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Grogee's spannering (Puma & MG Maestro). French spaceship FTP'd


grogee

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Filled up the Saab after our weekend jaunt, it was pretty much on fumes. I think Karl @ Noobtune said that Shell 95 was alright, so that's what it got, £110 worth. 

Working out the mileage it's come to 32.5mpg, which is helpfully what the trip computer thinks too. That's not bad for a big old bus but there are some caveats: a/c was off for most of the time as it's been pretty cool weather. Generally cruising 50-70 with only a couple of juicy overtakes. 

Still, I'm pleased with that, and even if I lose 10% with a/c that's still respectable. 

in other news, a friend has sent me this link to a (nice) Puma that's just sold at Mathewson's for £5k. 

2002 reg (so it sat on a dealer's forecourt for a while) and 70k miles. Presumably not crusty for that price. 

https://www.mathewsons.co.uk/auction/lot/lot-358---2002-ford-puma-17-16v/?lot=4266&so=0&st=Puma&sto=0&au=5&ef=&et=&ic=False&sd=1&pp=48&pn=1&g=1

 

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19 hours ago, grogee said:

Shell 95

General consensus is that 98 is better especially with a remap and harder driving.

I found that with my old 9-3ss I got about 10% better mpgeees which nearly offset the cost. I've only ever used 98 in my 9-5.

However I fully accept that the price of fuel is upsetting enough without going premium!

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Well the EML has stayed off after I re routed the vac pipes. Today I treated myself to 'Sport' mode, and it really is a lairy bugger. I would like a long piece of runway to see what it would get up to. 

Unfortunately the air has ceased to be conditioned. This is a pet hate of mine and now the weather is warm it's annoying me. I'm super busy with work at the moment so it's going to my tame mechanic next week, co-incidentally when I'm having my tooth out so that's going to be a fun* expensive day. 

Tonight my semi-employer phoned in a panic as he couldn't get his racing Porsche to start. I went over and diagnosed flooded engine, well I was half right. The plugs were fouled from burning oil I think. It seems to run OK when hot but it's collecting muck on the plugs. 

Of course for any sensible car it would be ten minutes to take out and clean the plugs. Not on his racing 911 which is twin-spark. We left the front plugs alone as they're almost impossible to get to; I managed to clean 9 of the 12 with a wire brush and some thinners but it took some ingenuity with extensions, fingers and guesswork.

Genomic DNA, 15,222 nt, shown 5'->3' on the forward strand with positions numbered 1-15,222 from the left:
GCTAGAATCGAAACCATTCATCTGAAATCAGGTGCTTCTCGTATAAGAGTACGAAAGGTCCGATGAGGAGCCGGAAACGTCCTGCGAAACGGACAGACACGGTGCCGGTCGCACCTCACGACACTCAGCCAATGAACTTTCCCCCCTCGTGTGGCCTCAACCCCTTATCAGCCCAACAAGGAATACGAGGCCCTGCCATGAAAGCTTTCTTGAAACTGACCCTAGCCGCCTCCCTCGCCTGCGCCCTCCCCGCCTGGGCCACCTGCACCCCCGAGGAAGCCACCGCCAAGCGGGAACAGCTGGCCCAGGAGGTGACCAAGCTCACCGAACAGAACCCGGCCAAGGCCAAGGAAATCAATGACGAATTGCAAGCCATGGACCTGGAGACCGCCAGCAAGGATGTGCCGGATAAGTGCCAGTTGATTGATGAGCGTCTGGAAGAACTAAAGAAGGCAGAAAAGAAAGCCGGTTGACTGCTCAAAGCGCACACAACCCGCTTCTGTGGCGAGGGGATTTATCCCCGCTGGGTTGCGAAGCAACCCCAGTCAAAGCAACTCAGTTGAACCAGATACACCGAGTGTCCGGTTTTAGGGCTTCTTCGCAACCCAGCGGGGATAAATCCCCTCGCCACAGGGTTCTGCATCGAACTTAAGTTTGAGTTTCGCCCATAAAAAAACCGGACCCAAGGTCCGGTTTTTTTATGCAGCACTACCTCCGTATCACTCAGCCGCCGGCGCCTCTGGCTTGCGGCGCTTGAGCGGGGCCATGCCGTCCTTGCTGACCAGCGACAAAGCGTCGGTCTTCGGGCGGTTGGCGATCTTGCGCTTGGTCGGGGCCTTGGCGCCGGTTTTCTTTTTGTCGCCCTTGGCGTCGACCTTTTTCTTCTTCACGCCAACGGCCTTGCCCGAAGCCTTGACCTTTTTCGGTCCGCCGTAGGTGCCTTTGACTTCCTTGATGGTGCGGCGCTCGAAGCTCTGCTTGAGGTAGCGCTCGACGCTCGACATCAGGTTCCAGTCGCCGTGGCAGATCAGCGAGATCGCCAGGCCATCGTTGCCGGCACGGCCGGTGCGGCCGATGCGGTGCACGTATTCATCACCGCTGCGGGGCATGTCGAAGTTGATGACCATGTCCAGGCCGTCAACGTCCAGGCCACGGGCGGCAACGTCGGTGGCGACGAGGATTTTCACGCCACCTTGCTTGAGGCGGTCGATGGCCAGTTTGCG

Luckily that was enough to get it going. Anyway he's happy enough for now so at least I'll be getting some wedge at the end of the month. 

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On 5/4/2022 at 2:47 PM, Wgl2019 said:

General consensus is that 98 is better especially with a remap and harder driving.

I found that with my old 9-3ss I got about 10% better mpgeees which nearly offset the cost. I've only ever used 98 in my 9-5.

However I fully accept that the price of fuel is upsetting enough without going premium!

If the Saab has been noob tuned then you can access live data on the SID and one line of it is the fuel quality reading based on max spark advance allowed by the knock sensing built into the DICk . 
The numbers shot up on mine when running optimax and thinners 😂

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12 hours ago, twosmoke300 said:

If the Saab has been noob tuned then you can access live data on the SID and one line of it is the fuel quality reading based on max spark advance allowed by the knock sensing built into the DICk . 
The numbers shot up on mine when running optimax and thinners 😂

Yep it's Noob'd. I think the reading you're suggesting is IGN ADV or similar? Seems to run at about 300 on mine just ambling, drops to 80 when coasting. Does that sound right?

 

What thinners to optimax ratio would you recommend?

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  • 2 weeks later...

Saab went to Shaun who is my 'go-to' for diagnosis, to find out where the magic refrigerant is disappearing to. To be honest for £20 I can't argue, he's found an a/c leak at the compressor. 

I think I'm going to change it for a new one. He's quoted £550 all in which I'm sure is reasonable but I'll have a go myself since a new pump is £170. Plus a bit more for going back to him for some R134a injection. 

Any reason not to use Nissen A/C parts?

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2 minutes ago, Dyslexic Viking said: